Statistical Analysis

Univariate associations between exposure groups were examined using the Chi-Square tests for categorical variables and t-tests for continuous variables whose distributions approximated normality. The survival distribution for overall graft failure was examined with Kaplan-Meier curves and compared using the log-rank test. Logistic rejection models were fit to estimate the Odds Ratios (OR) and 95% confidence intervals (95%CI) for exposure groups for perioperative blood-transfusion with variables included in the model if associated with the outcome at an a level of 0.05. Time to outcome was defined as time from the date of transplant until date of outcome, censored for loss to follow-up and end of study period (10/31/14).

All statistical analysis was conducted using the SAS system version 9.2 (SAS Institute, Inc., Cary, N.C.). Statistical significance was identified by a p-value of less than 0.05 and all confidence intervals also used a 95% threshold. All p-values are two-sided. The study was approved by the Albert Einstein Institutional Review Board.


Of 367 patients, 209 (57%) were not receiving antiplatelet therapy at the time of transplantation, 135 (36.8%) were receiving ASA only, and 23 (6.3%) were receiving DUAL therapy. The overall incidence of blood transfusion was 34.6% within 5 days of kidney transplantation. Of those who received a blood transfusion 44.5% were given 1 unit, 31.9% received 2 units, 16.0% received 3 units, and 7.6% received 4 or more units.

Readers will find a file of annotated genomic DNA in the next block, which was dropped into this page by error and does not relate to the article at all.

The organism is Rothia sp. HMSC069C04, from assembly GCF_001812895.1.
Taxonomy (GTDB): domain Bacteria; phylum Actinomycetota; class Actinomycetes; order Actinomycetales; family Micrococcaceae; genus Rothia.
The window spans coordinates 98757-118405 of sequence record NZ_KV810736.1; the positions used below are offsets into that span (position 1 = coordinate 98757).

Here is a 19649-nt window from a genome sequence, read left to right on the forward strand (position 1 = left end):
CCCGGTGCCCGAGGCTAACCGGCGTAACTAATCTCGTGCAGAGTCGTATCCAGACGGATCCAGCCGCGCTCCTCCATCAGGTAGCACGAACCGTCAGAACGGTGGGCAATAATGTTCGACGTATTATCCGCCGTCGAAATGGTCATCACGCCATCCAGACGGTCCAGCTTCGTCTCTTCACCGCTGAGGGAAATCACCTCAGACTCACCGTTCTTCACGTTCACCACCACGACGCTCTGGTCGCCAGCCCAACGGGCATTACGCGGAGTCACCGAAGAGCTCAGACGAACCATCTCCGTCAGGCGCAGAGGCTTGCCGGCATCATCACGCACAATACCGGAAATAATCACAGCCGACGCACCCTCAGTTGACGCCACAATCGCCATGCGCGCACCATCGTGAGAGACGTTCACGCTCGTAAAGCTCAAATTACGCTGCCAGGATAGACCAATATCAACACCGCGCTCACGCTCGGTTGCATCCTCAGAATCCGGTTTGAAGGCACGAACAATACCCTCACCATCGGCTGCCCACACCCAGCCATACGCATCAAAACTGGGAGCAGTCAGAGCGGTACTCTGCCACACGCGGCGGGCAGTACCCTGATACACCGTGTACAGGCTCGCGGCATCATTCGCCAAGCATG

Compared to the NONE group, the DUAL and ASA recipients were significantly older (50.5 ±14.8, 62.9 ± 6.6, 58.8 ± 9.4, years p < 0.01),more likely to be male (51.2%, 67.4%, 78.3% p < 0.01), diabetic (28.9%, 69.6%, 61.5% p < 0.01), or have cardiovascular disease (12.4%, 100%, 38.5%, p < 0.01),and less likely to have received a previous solid organ transplant (12.9%, 4.4%, 3.7%, p = 0.02), or receive ATG induction therapy (56.5%, 34.8%, 34.1%, p < 0.01), respectively (Table 1). Also, relative to NONE the DUAL and ASA groups were more likely to receive a kidney from an older donor (41.5 ± 15.6, 47.7 ± 17.3, 47.9 ± 16.7 p <0.01) and somewhat less likely to receive a living donor kidney (18.7%, 8.7%, 14.8% p = 0.07). Other baseline characteristics were similar between the groups (Table 1).